I believe that management is a philosophical profession, or at least it is for me. I do my best to base my philosophy on principles that guide me as I make decisions.
For example, I believe that software quality is core team principle that everyone is responsible and we always write tests to validate what we are building. Yet we can be flexible on how much test coverage is needed. I believe it's important that team know that Quality is a subjective concept. At times the business will require us to prioritize speed over implementation style.
My core principles stem from scientific basis. If my principle is invalidated scientifically I'm quite willing to change my believes.
I want to cover performance management first because it's a subject that I'm deeply invested in changing. To set the stage, I'll define two keystone principles which informs much of the rest of this subject. You cannot scientifically measure productivity or performance.
A) You cannot measure an engineer's productivity.
Or any other knowledge worker's productivity.
I doesn't matter what you measure: story points, lines of code, bugs fixed, number of commits, technical debt, code quality. None of it can be combined to measure productivity.
These metrics are all subject and deeply flawed in some way.
Can you ever measure engineering output?
You can only measure productivity at the team level. However, any productivity measurements should only be used to help you plan future work or to help you gauge team level enhancements. A team enhancement might be making tests suites run faster, a faster CI/CD pipeline, or removing a shared barrier by moving to trunk based development.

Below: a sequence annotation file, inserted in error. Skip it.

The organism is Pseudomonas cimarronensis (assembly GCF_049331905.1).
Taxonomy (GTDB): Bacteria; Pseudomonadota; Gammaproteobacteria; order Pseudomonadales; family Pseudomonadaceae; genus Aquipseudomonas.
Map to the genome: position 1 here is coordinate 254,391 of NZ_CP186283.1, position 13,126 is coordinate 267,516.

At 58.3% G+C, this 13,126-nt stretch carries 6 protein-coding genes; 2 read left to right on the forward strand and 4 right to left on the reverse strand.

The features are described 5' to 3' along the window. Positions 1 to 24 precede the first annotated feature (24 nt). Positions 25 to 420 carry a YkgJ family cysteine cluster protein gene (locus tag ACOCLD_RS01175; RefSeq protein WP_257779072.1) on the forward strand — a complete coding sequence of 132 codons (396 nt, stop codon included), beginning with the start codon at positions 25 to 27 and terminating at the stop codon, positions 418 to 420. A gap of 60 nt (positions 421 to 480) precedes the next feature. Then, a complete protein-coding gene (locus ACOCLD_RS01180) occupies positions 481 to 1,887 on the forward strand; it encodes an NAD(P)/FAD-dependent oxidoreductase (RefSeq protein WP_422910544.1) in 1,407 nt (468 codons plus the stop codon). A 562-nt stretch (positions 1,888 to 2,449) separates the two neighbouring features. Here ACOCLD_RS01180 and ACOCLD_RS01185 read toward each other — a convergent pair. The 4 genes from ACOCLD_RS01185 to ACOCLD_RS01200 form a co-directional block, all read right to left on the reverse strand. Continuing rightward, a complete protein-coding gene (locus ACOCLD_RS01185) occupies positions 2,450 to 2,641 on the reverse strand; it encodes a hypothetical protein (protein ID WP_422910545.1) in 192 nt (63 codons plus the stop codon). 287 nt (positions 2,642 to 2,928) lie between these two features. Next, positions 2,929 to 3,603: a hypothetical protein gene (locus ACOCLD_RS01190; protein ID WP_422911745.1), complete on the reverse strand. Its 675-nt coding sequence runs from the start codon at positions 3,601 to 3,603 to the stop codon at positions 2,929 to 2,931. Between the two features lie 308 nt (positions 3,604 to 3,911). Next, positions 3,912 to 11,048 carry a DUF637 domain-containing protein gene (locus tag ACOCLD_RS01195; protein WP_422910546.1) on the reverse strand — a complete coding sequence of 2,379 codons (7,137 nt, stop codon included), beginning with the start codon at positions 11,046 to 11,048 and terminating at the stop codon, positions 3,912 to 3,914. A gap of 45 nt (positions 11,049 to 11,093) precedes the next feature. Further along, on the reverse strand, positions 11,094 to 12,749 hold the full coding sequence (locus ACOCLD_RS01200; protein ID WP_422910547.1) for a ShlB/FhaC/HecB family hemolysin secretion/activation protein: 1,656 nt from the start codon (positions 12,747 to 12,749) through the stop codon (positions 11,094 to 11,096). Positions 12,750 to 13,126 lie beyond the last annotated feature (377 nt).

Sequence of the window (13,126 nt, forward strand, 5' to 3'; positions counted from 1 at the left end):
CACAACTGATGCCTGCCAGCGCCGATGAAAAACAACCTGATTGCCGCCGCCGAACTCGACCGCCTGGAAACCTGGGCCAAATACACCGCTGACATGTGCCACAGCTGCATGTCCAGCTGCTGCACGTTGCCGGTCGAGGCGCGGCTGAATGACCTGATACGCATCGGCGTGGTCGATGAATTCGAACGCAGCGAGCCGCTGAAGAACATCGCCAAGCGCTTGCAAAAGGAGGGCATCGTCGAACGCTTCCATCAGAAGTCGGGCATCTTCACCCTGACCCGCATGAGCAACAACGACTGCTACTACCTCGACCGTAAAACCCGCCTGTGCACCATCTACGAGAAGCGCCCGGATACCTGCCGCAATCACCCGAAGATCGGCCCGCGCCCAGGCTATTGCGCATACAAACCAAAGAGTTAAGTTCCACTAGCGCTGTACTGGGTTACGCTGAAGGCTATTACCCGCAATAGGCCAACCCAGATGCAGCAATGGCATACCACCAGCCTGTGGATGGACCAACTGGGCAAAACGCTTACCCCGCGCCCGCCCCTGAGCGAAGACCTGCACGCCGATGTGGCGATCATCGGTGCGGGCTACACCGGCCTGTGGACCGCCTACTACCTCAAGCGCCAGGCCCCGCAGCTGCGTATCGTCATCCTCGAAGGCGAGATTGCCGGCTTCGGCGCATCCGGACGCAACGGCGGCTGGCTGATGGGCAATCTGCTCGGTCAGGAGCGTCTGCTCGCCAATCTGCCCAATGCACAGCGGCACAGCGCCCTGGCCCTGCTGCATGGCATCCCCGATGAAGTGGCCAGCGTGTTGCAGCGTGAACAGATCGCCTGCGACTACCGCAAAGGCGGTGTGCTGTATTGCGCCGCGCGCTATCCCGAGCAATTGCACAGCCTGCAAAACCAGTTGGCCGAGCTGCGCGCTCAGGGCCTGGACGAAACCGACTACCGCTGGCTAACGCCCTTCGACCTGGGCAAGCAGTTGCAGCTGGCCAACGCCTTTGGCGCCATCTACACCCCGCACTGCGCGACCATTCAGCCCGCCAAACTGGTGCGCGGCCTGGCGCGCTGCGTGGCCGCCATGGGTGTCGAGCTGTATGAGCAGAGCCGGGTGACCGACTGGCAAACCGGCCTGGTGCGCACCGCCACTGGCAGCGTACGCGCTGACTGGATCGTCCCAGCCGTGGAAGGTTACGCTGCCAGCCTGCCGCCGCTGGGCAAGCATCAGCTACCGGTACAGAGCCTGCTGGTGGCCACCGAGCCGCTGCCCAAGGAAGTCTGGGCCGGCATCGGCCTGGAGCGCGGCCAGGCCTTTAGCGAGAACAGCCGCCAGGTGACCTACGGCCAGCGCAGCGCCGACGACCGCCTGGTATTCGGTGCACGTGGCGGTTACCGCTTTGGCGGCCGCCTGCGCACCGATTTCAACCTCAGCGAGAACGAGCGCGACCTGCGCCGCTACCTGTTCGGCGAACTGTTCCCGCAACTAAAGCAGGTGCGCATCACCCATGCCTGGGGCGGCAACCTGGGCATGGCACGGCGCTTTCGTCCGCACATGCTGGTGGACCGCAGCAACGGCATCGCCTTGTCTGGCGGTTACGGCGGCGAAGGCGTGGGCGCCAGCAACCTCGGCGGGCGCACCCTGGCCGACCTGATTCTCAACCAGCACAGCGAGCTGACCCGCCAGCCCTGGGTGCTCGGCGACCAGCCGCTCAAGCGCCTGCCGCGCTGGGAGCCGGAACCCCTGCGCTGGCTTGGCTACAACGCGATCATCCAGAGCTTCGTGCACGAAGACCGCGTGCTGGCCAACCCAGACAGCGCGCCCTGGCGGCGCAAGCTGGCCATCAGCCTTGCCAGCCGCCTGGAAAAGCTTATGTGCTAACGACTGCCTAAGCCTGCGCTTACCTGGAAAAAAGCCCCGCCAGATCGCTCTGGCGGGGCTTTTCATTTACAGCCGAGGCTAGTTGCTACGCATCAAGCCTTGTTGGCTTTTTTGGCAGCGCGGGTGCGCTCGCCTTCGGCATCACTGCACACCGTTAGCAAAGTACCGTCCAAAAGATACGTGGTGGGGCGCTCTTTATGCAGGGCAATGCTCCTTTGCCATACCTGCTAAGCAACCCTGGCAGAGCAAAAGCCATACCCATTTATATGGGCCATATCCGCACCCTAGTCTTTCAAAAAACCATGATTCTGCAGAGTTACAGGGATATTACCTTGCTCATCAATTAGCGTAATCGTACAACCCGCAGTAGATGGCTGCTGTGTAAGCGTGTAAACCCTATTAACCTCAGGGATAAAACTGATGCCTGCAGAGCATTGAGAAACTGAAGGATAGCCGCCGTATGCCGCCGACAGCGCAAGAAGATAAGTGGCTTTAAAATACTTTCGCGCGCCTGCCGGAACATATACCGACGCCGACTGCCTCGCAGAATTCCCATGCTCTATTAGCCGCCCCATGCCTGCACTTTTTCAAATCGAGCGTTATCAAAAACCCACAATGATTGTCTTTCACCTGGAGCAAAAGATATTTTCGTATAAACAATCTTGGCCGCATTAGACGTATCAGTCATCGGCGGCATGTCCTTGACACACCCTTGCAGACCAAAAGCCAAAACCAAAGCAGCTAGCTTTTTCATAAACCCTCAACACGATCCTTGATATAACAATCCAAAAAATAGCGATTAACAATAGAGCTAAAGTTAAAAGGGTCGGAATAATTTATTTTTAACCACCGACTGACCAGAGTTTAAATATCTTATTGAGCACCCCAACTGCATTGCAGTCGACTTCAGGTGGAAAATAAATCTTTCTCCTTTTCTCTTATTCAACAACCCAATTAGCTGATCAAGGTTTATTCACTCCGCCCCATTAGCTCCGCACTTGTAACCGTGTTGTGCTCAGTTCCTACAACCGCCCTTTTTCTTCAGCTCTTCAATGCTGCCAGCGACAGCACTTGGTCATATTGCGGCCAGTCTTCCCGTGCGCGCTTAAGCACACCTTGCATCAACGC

B) You cannot rate anyone's performance in a scientific manner.
I don't care that you think you are smart and believe you can be objective. You are not objective. Our brain creates mental shortcuts that result in hundreds of scientifically provable biases.
When you rate others, it reflects more about your rating habits than it does about the person you are rating.
Don't we need to rate people? No.
You should be focused on helping them do their best work. My job as a manager is to be catalyst for speed up the performance of each team member.
My job is to remove roadblocks, provide clarification, promote our shared team philosophy and values, help you grow as a person and as an engineer.
That covers it for today.
Here's a quick preview of the book.
What's up next?
- How do you promote someone?
- How do you fire someone?
- Assign Work to the team
- Rotating engineers across the organization
- How to hire engineers'